Nevada’s Limitations on Attorney Fees and the “Substantial Benefit Doctrine”

Let’s say you own common stock in a Nevada corporation.  The corporation then amends its articles of incorporation to change its capital structure and change the amount of common stock and create blank check preferred stock. The corporation failed to comply with majority vote requirement for amendments.  You then demand corrective action or you would sue.  In response, the corporation conceded error and rescinded their actions.  You then sue the corporation for $250,000 in attorney fees because due to your demand and…

When Property Damage in Nevada is Not Covered Under the Policy Terms

The identification and selection of necessary insurance coverages requires thought and consideration of an unforeseen future.  If a business does not have the correct insurance coverage, it could find itself facing a substantial uncovered loss.

Policy Exclusions and Coverage

Other than hiring a lawyer, retaining an insurance broker is one of the most critical aspects of  business development in order to protect the investment.  However, due to the numerous options for insurance coverage and the various exclusions of perils, it is necessary to read each and every word of any insurance policy.  Perhaps, even retain an attorney to review the policy terms  so there are no misunderstandings.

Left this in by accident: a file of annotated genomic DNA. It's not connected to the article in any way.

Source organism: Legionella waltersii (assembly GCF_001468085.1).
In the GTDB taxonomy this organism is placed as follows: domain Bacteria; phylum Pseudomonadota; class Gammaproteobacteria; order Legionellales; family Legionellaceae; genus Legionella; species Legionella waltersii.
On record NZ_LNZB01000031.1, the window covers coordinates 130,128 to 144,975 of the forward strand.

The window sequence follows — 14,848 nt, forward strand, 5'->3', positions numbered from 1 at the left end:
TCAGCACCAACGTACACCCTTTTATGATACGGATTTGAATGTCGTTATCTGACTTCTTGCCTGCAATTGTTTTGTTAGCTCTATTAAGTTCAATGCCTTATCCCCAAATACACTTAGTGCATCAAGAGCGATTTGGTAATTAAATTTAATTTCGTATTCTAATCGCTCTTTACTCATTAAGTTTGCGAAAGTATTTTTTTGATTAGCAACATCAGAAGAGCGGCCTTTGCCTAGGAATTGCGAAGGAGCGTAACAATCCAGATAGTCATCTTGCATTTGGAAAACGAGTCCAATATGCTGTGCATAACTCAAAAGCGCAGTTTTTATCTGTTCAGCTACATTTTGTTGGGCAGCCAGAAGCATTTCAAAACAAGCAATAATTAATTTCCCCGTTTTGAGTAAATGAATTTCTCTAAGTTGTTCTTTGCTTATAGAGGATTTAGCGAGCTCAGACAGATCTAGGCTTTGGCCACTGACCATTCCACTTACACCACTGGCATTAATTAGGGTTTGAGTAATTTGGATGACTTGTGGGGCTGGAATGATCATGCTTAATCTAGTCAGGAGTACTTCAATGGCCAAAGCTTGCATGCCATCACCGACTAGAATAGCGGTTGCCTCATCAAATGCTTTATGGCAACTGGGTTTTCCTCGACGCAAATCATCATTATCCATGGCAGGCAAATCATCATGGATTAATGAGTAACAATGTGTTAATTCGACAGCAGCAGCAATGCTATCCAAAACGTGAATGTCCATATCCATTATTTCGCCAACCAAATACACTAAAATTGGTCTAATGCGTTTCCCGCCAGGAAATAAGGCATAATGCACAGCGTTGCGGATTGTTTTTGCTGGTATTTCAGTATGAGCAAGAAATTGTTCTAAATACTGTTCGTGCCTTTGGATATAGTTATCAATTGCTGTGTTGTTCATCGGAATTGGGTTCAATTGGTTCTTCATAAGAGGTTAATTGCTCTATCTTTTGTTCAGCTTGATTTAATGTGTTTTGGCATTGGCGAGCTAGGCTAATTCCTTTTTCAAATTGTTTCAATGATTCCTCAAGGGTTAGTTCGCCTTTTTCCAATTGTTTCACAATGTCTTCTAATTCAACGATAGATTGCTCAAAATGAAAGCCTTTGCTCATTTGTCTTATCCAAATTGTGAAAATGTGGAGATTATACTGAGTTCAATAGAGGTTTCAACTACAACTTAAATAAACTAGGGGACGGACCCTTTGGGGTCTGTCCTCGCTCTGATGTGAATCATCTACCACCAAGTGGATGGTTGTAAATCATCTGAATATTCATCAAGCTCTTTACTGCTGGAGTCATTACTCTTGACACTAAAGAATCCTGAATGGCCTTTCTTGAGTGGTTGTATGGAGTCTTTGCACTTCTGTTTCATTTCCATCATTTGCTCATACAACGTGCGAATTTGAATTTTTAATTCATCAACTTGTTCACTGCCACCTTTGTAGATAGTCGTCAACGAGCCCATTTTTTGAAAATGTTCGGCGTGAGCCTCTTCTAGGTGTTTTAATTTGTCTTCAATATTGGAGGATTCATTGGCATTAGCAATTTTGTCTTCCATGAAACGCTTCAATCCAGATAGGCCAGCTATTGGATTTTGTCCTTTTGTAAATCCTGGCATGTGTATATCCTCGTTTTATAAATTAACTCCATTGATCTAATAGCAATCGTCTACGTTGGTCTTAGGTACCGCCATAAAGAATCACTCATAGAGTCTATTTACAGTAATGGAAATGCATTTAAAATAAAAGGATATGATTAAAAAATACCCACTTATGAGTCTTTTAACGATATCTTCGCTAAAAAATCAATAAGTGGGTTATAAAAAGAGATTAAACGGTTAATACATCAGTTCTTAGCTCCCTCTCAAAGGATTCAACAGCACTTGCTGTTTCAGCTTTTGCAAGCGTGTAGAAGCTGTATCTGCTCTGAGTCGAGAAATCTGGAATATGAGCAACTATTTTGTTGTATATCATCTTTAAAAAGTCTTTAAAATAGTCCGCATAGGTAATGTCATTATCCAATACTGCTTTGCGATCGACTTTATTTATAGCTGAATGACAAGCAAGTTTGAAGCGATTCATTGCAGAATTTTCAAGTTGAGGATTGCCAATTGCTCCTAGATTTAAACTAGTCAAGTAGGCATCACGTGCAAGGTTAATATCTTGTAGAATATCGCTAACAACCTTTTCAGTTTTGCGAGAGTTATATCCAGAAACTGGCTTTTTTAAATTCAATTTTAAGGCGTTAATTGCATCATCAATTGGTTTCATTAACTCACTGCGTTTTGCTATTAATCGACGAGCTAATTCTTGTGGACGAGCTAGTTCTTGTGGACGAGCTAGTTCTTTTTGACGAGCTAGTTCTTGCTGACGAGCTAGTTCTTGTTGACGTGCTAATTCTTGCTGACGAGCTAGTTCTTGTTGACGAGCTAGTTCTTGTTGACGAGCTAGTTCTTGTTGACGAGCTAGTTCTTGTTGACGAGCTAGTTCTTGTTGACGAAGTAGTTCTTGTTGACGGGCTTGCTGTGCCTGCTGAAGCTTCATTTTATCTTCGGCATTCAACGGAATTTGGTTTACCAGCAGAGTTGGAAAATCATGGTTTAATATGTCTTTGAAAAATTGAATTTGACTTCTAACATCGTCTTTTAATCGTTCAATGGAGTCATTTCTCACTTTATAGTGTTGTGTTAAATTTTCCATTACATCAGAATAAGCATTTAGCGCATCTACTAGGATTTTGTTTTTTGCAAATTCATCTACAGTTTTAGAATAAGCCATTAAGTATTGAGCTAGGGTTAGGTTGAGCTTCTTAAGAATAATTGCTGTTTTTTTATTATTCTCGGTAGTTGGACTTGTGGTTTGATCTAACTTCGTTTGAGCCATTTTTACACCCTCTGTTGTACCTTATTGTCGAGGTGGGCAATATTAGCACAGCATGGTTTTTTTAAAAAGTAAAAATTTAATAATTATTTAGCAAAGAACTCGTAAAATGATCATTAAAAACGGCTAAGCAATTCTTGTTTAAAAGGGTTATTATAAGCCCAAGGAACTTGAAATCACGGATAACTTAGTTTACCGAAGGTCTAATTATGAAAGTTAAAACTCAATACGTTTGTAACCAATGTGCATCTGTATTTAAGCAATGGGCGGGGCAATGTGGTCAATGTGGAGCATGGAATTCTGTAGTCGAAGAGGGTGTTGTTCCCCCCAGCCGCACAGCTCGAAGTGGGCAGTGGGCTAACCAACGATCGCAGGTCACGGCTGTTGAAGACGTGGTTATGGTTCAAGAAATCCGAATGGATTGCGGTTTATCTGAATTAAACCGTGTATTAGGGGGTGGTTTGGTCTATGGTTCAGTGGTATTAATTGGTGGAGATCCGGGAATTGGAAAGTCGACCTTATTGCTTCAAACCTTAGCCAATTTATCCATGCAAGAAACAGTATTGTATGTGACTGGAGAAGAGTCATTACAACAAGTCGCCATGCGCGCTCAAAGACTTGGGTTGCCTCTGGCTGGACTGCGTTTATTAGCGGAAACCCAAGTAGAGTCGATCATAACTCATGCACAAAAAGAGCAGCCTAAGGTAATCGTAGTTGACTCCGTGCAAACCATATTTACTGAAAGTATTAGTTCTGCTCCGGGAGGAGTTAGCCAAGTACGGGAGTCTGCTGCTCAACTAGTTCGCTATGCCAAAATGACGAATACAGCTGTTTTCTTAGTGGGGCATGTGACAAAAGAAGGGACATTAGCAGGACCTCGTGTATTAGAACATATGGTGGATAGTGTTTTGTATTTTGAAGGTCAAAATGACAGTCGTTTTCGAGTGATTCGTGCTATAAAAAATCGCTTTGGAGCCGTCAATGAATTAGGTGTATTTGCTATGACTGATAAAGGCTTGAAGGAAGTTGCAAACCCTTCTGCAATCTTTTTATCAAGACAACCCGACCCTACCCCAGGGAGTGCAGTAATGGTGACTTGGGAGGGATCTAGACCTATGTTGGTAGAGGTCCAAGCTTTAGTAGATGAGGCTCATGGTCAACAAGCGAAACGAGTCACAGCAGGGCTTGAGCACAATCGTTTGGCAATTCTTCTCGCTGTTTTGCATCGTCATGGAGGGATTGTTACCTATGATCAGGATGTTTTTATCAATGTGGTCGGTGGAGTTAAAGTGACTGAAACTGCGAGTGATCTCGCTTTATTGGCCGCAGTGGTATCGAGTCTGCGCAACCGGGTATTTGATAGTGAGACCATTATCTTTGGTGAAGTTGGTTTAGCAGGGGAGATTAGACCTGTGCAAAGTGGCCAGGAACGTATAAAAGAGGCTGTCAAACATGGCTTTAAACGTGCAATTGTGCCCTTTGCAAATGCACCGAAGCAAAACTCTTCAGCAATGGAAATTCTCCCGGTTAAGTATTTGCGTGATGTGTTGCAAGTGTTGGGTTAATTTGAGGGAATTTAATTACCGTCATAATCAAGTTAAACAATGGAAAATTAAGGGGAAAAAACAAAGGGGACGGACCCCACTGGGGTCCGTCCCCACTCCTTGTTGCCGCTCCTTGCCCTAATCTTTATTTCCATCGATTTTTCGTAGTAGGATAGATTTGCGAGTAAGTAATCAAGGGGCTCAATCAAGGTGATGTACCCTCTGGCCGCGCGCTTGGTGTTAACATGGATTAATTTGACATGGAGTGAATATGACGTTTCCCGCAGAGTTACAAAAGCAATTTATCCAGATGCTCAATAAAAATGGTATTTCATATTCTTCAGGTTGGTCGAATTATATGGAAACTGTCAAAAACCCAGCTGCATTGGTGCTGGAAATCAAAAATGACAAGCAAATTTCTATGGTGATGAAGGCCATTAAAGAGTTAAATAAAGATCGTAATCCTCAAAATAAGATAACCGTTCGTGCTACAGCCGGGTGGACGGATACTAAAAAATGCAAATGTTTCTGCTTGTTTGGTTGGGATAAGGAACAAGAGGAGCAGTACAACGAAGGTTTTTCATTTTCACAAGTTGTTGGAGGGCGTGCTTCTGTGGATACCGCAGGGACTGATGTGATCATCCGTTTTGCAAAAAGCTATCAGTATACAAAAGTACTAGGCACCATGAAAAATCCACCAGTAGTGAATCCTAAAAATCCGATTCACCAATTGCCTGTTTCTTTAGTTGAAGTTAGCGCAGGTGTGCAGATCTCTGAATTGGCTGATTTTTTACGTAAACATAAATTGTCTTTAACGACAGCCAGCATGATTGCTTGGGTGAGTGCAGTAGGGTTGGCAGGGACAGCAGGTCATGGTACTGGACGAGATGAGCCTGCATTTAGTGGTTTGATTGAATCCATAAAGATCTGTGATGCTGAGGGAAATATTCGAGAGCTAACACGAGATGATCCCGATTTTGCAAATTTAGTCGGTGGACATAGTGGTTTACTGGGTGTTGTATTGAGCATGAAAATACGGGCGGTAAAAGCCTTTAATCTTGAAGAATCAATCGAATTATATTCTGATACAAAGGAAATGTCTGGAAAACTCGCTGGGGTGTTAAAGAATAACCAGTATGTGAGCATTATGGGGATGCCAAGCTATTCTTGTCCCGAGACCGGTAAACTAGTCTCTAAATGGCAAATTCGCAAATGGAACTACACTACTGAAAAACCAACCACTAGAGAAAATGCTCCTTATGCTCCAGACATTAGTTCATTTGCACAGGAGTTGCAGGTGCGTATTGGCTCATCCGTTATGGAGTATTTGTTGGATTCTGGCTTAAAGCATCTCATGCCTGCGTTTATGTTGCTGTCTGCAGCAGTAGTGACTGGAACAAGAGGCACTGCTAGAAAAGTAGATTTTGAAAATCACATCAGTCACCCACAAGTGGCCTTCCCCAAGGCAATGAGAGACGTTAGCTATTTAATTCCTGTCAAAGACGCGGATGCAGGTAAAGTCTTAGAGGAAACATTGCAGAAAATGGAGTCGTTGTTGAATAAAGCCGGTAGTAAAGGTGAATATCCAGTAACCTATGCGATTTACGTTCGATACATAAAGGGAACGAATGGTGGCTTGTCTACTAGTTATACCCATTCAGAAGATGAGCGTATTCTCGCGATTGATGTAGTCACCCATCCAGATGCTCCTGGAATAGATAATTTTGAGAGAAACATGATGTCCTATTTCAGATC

The Las Vegas Strip Closed and So is My Business. Is the Pandemic a Covered Loss?

As any lawyer would respond:  It depends. There are numerous coverage options a business owner has to explore in order to prepare for the uncertainties of the future. In an entertainment town like Las Vegas, a business owner should consider event cancellation and contingent or supply disruption policies in a comprehensive insurance coverage package. However, the issue of…

Can a Notice of Cancellation be Set Aside by the Court?

As most insurance companies understand, Nevada will impose its own regulations and literally re-write an insurance policy so that it complies with its own statutory requirements. One of the areas where Nevada strictly interferes is in relation to when and how an insurance company can cancel an insurance policy.

Can a Carrier Pull Coverage if the Short-term Lessee Won’t Cooperate After a Loss With a Rental Car?

The short answer is no. Each month Las Vegas, Nevada swells with visitors who rent cars and tool around the desert.  More than 3.4 million people visited Las Vegas in September, 2019. The Las Vegas airport reported airport rental car revenue of $28 million dollars for the month of September, 2019. I am not sure how many actual vehicles that number represents, but it is clearly a large number.

Nevada Supreme Court Reminds Nevada to Stop Fighting with Arbitration Agreements

The Nevada Supreme Court issued a decision on September 5, 2019 which basically reminded all readers, “per its last email”, Nevada cannot treat arbitration agreements any differently than other contracts.  This article discusses the rulings from that decision.